Written by Jim Hornickel
There are lots of areas of importance in a negotiation, including the financial bottom line, your reputation, and the reputation of those on the other side. (In mutuality based win-win negotiating, we always care about how the other people are doing too).
So why get training on negotiating styles? Here are three reasons:
1. Improve Your Understanding of the Relationship
Professionals going into a negotiation most often focus on the bottom line dollar. The money piece is of course (usually) the main emphasis but, should not be to the exclusion of all the other factors involved in the negotiations process. In fact, money will suffer if you do not attend to the people aspect. Negotiators are human. People trade tangible concessions. The relationship between the negotiating parties absolutely influences how well the “trading” goes. So, deepening your ability to read the other party and work with them with more ease will positively impact how the process goes along with the bottom line end results.
2. Get To Know Yourself Better
When you decide to get even better at working with the negotiating relationship, it makes sense to start with yourself. Yes, you think know yourself well. But, knowing yourself in each and every negotiating relationship takes a bit more consciousness. None of us relate in a vacuum. The other party always has influence with us. You need to know ever more clearly what triggers you, what troubles you, what pleases you? What are your current blind spots (the other may very well see and exploit them)? What values do you need to have honored by the other(s)? What personal as well as professional goals are at stake in the negotiating process?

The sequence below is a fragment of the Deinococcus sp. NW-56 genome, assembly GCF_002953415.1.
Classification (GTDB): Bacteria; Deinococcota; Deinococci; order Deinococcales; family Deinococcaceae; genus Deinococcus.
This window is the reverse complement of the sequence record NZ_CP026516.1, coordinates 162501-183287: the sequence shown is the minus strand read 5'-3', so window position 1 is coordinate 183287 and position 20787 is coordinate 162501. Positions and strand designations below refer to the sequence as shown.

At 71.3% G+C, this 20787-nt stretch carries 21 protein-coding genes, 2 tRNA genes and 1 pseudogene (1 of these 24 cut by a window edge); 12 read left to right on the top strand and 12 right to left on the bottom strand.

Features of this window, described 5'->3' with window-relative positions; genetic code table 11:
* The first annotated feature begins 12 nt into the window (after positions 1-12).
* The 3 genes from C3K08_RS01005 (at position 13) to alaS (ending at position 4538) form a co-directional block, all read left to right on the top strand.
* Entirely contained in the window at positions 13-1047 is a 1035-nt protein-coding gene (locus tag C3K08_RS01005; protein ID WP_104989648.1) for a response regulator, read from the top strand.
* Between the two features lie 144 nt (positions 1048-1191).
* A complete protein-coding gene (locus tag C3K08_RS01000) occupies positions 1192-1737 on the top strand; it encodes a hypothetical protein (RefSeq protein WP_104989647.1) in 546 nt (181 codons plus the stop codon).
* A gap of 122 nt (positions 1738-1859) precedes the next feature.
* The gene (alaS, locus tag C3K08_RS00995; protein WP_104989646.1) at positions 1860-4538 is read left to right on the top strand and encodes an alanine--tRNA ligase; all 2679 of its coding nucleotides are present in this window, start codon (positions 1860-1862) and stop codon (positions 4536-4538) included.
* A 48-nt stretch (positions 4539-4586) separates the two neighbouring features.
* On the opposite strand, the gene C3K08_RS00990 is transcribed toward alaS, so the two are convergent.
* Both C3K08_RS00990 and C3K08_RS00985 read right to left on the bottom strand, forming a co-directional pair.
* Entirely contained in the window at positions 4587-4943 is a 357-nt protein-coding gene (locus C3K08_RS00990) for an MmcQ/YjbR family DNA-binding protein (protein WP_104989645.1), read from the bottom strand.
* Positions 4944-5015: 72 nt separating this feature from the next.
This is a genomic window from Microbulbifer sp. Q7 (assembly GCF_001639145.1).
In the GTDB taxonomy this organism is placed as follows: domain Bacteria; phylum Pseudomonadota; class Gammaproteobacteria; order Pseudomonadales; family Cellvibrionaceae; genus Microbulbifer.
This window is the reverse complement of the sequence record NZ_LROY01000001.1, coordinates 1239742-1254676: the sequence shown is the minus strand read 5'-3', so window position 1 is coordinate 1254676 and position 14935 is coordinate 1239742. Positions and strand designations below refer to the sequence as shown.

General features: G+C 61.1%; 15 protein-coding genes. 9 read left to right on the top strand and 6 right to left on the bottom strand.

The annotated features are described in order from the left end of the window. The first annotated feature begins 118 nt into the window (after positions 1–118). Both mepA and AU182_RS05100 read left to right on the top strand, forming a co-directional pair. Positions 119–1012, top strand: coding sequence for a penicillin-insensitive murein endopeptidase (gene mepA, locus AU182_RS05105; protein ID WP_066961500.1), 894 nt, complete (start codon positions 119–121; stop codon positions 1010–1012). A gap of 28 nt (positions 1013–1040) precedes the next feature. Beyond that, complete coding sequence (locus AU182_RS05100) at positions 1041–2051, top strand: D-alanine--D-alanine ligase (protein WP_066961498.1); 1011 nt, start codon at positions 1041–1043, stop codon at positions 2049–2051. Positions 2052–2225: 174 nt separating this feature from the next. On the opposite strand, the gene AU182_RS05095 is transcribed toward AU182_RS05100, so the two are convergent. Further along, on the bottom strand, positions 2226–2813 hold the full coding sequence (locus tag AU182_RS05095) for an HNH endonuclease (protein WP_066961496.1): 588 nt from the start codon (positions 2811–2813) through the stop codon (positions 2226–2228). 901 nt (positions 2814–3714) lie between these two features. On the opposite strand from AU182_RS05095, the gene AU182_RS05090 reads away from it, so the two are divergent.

3. Get To Know Others Better
As we said, you do not negotiate in a vacuum. Nor do the others at the table. After getting clear that you need to lend more attention to the relationship side of negotiating, it is probable that those on the other side of the table have not yet learned this secret to success. So be prepared to do the brunt of the flexing work. Flexing? The key is to study the people you are negotiating with to see what makes them tick. Why? Not to take advantage of them (that can lead to win-lose which is truly lose-lose) but to support them in getting what they want too. If you can master the practice of flexing to be a bit more like them, they will see you as more familiar, therefore more of an ally. People work more easily with people they see as similar to themselves. This familiarity and ease brings both of you more success. Flexing takes LOTS of practice but it is well worth the effort once you have been trained on how to relate to the others at the table even better than you do now.
About The Author:
Jim Hornickel is co-founder of Bold New Directions, a transformational learning company that works with companies to transform people and performance through training solutions including seminars, webinars, coaching and keynote events. Bold New Directions specializes in training solutions that build leadership skills, communication skills and resilience at work. Jim leads dynamic workshops that help professionals grow their negotiation skills. You can learn more about Jim Hornickel and the topic of Negotiations at Bold New Directions by visiting the company web site at www.boldnewdirections.com